(Part Two of Five)
You can’t get around the obvious here. When that question is verbally asked it is clear that someone made a statement about… well, something or anything. If it’s a question you are asking yourself on the other hand, we apply the rules for finding an answer to be much more tolerant. I have a lifelong series of “Why?” and “Why not?” questions. I expect no one person with a mostly fully-functioning mind will get the opportunity to travel life’s road without having endured asking themselves these two little questions, quite literally I am certain, countless times. And when we eventually realize, much later in life I expect, that 99.999% of the time we will never really know the complete answers to either of those two simple little questions? Well, I am inclined to believe that life becomes a bit more lackluster.
On Day Two of the Mike and Glenn Studio/Newsroom tandem it became MY turn to be the d-j in the studio. It’s not like running a studio-board is rocket science or something but, when you are first introduced to that large piece of electrical equipment the sense can be a bit overwhelming. Buttons and switches and knobs and speakers and then, way more buttons and knobs! After a few passes at it the task of finding the simple and assured things required which allow records, commercials, the d-j and the newsroom broadcasts to be heard were not that difficult. I did have a bit of an unfair advantage. Prior-to going to that training school I had spent the summer of ’77 at the radio station in Muleshoe, Texas. And, as I was low man buried deep under the totem pole, I spent tons of summer hours at the radio station in Muleshoe. So the task of learning how everything worked at these Elkins Institute practice studios was a snap for me. It gave me an edge over most everyone else in the “I’m better than you!” department. And believe me, that was as much of the training as anything else: Battling the “Other D-j’s egos!” I’m so glad I grew up quiet and humble and quiet?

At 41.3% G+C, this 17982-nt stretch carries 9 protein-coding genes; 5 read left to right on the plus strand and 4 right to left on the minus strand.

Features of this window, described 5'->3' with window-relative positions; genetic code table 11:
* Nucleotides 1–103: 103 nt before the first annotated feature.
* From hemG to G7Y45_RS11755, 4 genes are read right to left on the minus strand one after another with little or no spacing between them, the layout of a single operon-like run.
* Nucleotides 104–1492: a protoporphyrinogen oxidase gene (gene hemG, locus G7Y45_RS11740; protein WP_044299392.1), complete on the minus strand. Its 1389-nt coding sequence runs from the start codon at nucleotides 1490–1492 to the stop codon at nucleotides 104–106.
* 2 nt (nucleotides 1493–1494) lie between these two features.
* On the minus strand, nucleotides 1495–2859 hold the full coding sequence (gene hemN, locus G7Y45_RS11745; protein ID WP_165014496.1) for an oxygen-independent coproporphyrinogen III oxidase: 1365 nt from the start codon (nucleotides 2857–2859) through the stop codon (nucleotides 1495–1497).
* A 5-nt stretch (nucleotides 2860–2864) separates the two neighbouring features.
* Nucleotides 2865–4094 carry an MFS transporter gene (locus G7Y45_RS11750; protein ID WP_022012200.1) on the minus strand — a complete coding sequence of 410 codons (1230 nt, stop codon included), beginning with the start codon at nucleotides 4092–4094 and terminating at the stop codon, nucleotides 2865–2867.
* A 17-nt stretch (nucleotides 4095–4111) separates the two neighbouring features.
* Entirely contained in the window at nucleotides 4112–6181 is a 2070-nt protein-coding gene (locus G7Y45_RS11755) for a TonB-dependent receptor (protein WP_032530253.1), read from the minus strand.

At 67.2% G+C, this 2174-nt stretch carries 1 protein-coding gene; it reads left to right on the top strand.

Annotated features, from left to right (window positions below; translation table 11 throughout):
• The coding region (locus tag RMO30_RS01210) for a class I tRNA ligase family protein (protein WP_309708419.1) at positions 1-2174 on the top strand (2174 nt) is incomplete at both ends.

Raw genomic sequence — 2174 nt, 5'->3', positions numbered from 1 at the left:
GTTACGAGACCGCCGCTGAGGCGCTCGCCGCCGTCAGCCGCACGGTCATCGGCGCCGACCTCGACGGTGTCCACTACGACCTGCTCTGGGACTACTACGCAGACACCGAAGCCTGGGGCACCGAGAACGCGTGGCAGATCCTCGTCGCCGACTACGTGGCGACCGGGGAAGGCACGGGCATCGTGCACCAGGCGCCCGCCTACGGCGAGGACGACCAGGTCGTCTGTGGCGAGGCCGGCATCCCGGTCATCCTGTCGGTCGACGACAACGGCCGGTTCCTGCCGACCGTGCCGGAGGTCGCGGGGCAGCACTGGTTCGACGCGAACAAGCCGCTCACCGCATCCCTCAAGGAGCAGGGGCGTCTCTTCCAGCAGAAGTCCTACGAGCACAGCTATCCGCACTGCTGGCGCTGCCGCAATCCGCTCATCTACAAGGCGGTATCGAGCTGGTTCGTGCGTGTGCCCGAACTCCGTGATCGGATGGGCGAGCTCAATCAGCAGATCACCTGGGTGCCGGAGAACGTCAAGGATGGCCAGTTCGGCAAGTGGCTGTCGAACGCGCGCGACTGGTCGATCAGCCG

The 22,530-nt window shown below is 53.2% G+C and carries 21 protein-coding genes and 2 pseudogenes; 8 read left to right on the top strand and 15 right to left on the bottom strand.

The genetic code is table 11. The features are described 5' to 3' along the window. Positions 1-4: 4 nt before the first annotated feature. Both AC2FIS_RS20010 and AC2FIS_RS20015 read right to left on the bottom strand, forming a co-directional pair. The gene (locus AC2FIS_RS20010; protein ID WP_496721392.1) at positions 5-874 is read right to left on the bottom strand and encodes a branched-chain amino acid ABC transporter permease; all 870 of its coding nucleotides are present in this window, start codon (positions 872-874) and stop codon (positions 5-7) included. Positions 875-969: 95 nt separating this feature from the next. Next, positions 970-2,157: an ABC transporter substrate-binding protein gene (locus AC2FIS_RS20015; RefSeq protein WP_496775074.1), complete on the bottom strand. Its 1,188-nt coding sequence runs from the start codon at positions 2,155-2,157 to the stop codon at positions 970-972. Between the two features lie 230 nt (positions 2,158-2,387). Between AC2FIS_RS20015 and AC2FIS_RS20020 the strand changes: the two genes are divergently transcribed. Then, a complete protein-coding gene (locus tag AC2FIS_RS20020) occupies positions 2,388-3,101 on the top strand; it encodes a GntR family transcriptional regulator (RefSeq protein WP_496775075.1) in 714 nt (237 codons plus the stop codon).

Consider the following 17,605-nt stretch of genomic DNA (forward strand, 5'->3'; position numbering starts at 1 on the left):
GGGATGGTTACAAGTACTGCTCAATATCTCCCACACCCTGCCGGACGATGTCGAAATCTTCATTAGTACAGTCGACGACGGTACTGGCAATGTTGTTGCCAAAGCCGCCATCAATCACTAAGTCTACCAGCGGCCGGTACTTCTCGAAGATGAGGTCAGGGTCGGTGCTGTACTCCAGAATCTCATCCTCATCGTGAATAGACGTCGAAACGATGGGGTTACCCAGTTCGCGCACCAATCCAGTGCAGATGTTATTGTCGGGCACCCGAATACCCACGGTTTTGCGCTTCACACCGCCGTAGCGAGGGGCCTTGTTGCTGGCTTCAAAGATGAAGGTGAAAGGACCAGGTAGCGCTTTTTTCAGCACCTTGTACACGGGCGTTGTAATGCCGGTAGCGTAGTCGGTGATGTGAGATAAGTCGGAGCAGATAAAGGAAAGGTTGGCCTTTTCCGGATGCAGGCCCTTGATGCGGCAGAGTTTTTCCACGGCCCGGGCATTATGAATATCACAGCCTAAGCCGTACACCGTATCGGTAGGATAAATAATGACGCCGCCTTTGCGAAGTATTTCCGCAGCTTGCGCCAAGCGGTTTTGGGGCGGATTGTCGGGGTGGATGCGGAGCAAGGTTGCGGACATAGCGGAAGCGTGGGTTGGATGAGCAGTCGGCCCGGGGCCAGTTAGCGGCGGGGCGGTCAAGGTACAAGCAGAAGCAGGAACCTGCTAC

This is a story about Mike Dry and myself. However, I find the need to constantly interject these backstories about myself into this ever more convoluted writing. I will work on that, later. Just try and remember that every story I tell has a connection to the whole. (And you’re thinking, “Yeah, more crap writing.” Well folks, at least it’s in type this time.)
In the history of my schooling at Springlake-Earth I never read a library book completely. Why? I was a horrible reader. (There are what I consider to be legitimate excuses for some of this but, that is indeed for another time of writing, if ever.)
I remember in 8th grade having to do a written book report and we were permitted to select our own outsourced reading material. We were supposed to bring it to school for the teacher to glance at before it was given the scholastic stamp of approval but, with me being on and off crutches all through my school years I was given dispensations that other kids were not. So, I never took that book to school. At home I had a book I had read back when I was in 3rd grade. Actually, 3rd grade was probably my most healthy school experience. It was not good mind you, just better than all the rest. Anyway, it was a thin paperback book titled: Elbert, The Mind Reader! It was a simplistic and typically juvenile book about a junior-high kid who was mostly rejected by the sports boys and one day he went to the dentist, got a cavity filled and presto-zappo, every time he brushed that tooth, he could read minds. It came in very handy on the football field. Well, for a while at least.
I remember that I got a very low B on that report. But, that might have had to do with the fact that I still was not yet typewriter worthy. I still call that, “Crap Handwriting!”
So, Mike Dry is in the newsroom and I go in and out to visit and we begin the process of at least realizing that we were both still male and from way west of Dallas.
I do my little d-j introduction to Mike for the news and “Good grief! This guy has no trouble whatsoever reading!!” Now we have a problem Houston.
I began that very night practicing reading at my apartment that was only a block, make that city block, away from Elkins. The only thing I had in my apartment to read was the TV Guide and…